Tag Archives: population

The number of people that recall the Dust Bowl of the 1930s is dwindling and that may portend poorly for society (likewise the loss of Depression memories and two world wars).  The Dust Bowl was aptly names for the regular storms of windblown dust that pummeled farm fields and blew away valuable topsoil needed by farmers.  Why it occurred was more interesting and foretelling.

The amount of farming had exploded in the late 1920s as a result of  record wheat price, motorized tractors and government programs encouraging farmers to plow up the prairie and plant.  The crops replacing the native plants did not have the same root structure and were less drought tolerant as a result.  When wheat prices collapsed, the fields were left fallow exposing the topsoil to the elements.  Since the topsoil was no longer anchored to the soil by plants, the wind and lack of rain caused much of the topsoil to migrate with the wind as dust.  Topsoil was lost, rain ran off, transpiration decreased, and the cycle just go worse.   Up to 75% of he topsoil was lost.

Rains returned in the 1940s but much of the dry farming (no irrigation) practice was immediately converted to wet framing using deep wells to capture water from aquifers.  The result was healthier crops, more consistent yields and protection of the remaining topsoil as a result.  Or is it?

Visit California today.  They are in the midst of severe drought conditions. Farmers have attempted to protect themselves by drilling more wells – deeper wells which diminish water supplies to the shallower neighboring wells.  Water levels decline, land subsides, the aquifer collapses, and there is little recharge.  Some areas of the central valley have sunk over 8 feet in the past 100 years.  But we have up until this point, had healthier crops and more productive yields, which protects the valley until the rains return.  Or does it?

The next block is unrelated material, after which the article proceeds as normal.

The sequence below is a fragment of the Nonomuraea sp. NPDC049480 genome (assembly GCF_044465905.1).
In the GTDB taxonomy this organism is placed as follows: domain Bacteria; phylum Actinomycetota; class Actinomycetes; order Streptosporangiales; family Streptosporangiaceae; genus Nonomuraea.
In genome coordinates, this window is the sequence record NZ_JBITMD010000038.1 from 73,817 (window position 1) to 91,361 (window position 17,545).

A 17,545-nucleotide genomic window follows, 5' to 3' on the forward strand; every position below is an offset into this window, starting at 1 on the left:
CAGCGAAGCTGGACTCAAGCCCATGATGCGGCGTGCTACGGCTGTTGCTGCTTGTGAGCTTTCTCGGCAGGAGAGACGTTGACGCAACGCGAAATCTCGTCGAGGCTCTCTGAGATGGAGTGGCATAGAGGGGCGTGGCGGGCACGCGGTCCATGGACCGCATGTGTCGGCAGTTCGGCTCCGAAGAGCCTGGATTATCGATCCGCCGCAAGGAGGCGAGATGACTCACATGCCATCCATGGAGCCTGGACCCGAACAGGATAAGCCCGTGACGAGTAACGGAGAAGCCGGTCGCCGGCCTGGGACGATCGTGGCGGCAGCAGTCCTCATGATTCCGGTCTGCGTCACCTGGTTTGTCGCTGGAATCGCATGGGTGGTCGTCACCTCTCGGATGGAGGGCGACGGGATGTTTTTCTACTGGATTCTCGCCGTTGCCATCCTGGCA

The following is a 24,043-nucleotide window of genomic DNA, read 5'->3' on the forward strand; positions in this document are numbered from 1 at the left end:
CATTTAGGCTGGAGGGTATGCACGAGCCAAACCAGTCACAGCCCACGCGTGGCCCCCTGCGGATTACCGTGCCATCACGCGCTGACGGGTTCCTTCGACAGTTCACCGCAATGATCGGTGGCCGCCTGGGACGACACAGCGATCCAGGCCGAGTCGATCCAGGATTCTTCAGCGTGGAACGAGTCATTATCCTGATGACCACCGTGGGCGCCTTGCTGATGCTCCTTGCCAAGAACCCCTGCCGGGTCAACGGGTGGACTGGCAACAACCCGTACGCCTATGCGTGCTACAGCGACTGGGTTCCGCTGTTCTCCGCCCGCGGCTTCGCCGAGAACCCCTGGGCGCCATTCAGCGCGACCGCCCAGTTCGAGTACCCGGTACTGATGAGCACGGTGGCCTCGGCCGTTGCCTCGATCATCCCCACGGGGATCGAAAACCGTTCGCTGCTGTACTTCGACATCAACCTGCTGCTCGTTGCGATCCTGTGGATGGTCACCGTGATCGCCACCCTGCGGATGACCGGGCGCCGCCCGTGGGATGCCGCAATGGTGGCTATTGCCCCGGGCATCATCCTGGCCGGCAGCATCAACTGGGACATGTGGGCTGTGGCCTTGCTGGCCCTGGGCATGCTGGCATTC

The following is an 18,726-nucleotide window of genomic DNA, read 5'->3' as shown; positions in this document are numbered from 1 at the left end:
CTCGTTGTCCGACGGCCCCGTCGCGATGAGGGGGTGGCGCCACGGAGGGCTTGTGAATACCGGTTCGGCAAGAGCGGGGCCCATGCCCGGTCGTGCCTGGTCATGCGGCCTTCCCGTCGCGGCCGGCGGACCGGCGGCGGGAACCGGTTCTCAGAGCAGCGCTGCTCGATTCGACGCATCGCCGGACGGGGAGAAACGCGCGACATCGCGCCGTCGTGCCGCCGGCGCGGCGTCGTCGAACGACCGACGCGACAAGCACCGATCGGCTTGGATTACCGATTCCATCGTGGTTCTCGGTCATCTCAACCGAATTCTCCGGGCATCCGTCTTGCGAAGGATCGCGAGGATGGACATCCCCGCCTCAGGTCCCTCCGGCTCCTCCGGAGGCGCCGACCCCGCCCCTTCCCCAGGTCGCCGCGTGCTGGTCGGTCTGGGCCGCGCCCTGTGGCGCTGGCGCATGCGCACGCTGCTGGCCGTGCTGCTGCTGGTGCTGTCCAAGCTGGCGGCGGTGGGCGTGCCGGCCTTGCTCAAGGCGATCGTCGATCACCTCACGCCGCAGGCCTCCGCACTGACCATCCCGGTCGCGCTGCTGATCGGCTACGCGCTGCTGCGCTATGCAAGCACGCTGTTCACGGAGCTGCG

While the lack of rainfall is a natural cycle, there is an argument to be made that man-made impacts have exacerbated the situation.  In the Dust Bowl states, the initial error was plowing up the native grasses without understanding how they had adapted to the mostly dry conditions on the prairie.  Many of the prairie states receive under 20 inches or rain each year, and scarcely any during the summer, which limited evapotranspiration, which limits thunderstorm and regional rainfall activity.  Less ET = drier conditions.  So growing crops is not what one would immediately identify and a “normal” land use for the prairie.  We altered the environment, but the Midwestern farming thought process doesn’t work in the dry prairie.  Irrigation was needed, but the lack of surface water limited irrigation unless wells are used.  Wells were drilled which returned and improved crop yields, but the well use has caused massive decreases in aquifer levels in the prairie states. The amount of water is finite, so as long as withdrawal exceed recharge, and with only 20 inches of rain that mostly runs off the land, there is a point in time when the well runs dry.  As the well runs drier, productivity will fall.  The interim fix is drill deeper, but the bottom of the aquifer is in sight.  Then, fields will be fallow, agriculture will be impacted dramatically, and it is not inconceivable the Dust Bowl type conditions could reoccur. Policies by man exacerbate the problem because the prairie productivity is accelerated will above its natural condition.

Likewise much of the land subsidence problem in California is irrigation driven – water is pulled through wells in an ever increasing competition to maintain one’s crop yield.  Water wars and fights with one’s neighbors over wells drying up is increasing more common as irrigation needs increase and recharge to the aquifer is diminished.  Much of California is even drier than the Dust Bowl states, and more reliant or wells and irrigation.  Less water also means less ET which means less local rainfall.  So while California has done much to protect itself over the years from drought, the current experience says that declining aquifer levels means we have exceeded the productivity of that state as well.  So is the California Dust Bowl coming?

Man is an ingenious creature.  We overcome much that the Earth throws at us.  But at the same time, we rarely consider the consequences of our actions in overcoming the challenges Earth poses.  These two examples show how our efforts to solve one problem, may actually damage the long term sustainability of these areas.  Short term gain, long term problem.